On Sunday, Kyrgios tried shots between his legs, hit some with his back to the net, pounded serves at up to 136 mph and produced 30 aces. He used an underarm serve, then faked one later.
For all of the significant records and other factoids logged in the 560-page Wimbledon Compendium—including categories such as “ambidextrous players” or “runners-up who wore glasses in a final”—no mention is made of “underarm serves in a gentleman’s final,” but it seems safe to say that was a first.
Perhaps, in some ways, it would have been fitting for such a unique player to emerge as the champion at such a unique Wimbledon.
All players representing Russia or Belarus were barred by the All England Club because of the war in Ukraine; among those banned was No. 1-ranked Daniil Medvedev, the reigning U.S. Open champion. In response, the WTA and ATP tours took the unprecedented step of revoking all ranking points from Wimbledon (Djokovic, for example, earned zero points for his title and will slide to No. 7 on Monday).
A woman who was born in Russia but has represented Kazakhstan for four years, Elena Rybakina, won the women’s trophy Saturday with a 3–6, 6–2, 6–2 victory over Ons Jabeur. There’s more: Federer missed the tournament for the first time since the late 1990s, The No. 2 man in the rankings, Alexander Zverev, sat out injured. Three of the top 20 seeded men, including 2021 runner-up Matteo Berrettini, pulled out of Wimbledon after testing positive for COVID-19. And Nadal withdrew with a torn abdominal muscle before he was supposed to face Kyrgios in the semifinals.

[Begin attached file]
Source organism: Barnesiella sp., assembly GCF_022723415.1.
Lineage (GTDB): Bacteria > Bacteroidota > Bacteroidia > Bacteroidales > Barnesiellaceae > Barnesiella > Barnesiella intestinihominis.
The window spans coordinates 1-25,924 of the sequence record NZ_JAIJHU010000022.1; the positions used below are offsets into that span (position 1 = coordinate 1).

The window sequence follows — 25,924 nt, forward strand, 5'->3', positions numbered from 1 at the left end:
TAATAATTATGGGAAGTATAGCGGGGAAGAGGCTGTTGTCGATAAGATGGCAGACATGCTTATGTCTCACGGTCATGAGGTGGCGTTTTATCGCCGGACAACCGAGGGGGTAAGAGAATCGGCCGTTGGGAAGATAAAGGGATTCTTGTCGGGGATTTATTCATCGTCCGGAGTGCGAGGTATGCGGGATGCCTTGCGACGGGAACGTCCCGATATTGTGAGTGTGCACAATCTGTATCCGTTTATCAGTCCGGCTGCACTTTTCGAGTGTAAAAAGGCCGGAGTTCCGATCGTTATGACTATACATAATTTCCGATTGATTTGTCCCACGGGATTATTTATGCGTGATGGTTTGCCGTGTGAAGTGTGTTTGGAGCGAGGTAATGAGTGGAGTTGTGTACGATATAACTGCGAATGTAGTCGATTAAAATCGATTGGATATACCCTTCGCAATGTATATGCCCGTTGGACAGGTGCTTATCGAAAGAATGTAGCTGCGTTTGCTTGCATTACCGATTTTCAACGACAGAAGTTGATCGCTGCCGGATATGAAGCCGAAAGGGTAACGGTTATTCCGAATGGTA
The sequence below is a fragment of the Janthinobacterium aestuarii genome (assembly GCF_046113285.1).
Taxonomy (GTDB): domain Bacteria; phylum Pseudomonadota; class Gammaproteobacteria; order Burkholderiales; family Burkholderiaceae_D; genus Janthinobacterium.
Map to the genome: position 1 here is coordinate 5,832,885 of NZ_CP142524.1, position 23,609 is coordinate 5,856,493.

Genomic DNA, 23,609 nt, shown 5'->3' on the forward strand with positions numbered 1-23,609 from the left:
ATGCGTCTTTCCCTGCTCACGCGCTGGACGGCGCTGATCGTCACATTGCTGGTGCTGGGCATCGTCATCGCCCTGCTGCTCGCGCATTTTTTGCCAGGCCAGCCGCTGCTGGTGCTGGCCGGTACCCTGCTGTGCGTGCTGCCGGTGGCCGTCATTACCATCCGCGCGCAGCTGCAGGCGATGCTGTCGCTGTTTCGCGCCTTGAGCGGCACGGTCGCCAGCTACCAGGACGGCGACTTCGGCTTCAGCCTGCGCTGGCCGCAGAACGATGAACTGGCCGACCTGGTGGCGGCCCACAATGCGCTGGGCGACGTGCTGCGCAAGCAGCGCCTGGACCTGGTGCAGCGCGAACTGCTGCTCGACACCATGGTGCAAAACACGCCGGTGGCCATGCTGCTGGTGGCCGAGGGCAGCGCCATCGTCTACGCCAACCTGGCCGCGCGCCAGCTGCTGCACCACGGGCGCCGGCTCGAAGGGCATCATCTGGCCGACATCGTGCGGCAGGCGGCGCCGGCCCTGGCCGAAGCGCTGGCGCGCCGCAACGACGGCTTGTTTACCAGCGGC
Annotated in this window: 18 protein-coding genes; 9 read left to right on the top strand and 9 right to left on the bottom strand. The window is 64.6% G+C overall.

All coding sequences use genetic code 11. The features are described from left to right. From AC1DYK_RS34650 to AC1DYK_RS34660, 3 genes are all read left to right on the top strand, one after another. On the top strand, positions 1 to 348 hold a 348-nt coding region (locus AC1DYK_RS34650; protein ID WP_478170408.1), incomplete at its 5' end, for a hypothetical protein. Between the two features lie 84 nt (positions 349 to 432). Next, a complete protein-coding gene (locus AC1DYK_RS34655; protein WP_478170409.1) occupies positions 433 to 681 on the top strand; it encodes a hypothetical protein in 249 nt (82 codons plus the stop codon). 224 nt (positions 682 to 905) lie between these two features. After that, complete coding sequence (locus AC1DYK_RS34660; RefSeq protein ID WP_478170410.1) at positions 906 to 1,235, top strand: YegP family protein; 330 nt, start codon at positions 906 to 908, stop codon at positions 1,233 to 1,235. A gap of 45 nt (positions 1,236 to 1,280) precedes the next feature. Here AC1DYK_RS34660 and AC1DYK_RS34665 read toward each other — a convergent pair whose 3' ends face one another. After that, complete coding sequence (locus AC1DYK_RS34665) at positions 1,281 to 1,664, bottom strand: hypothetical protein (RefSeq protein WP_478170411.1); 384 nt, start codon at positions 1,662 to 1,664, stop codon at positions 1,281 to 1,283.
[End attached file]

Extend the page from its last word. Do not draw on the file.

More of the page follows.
On Sunday, it was Djokovic holding the trophy, as he has so often. He trailed in the final, just as he had in the quarterfinals (when he was two sets down) and the semifinals. Just as he had in last year’s French Open and Wimbledon finals. Just as he had in the 2019 final at the All England Club, facing two championship points against Federer.
Each time, he waited for the opportunity to seize control. Each time, he won.
“So the run keeps going,” Djokovic said after his unbeaten streak at Wimbledon reached 28 victories. “I feel very connected with this court and with this tournament, without a doubt.”
By Howard Fendrich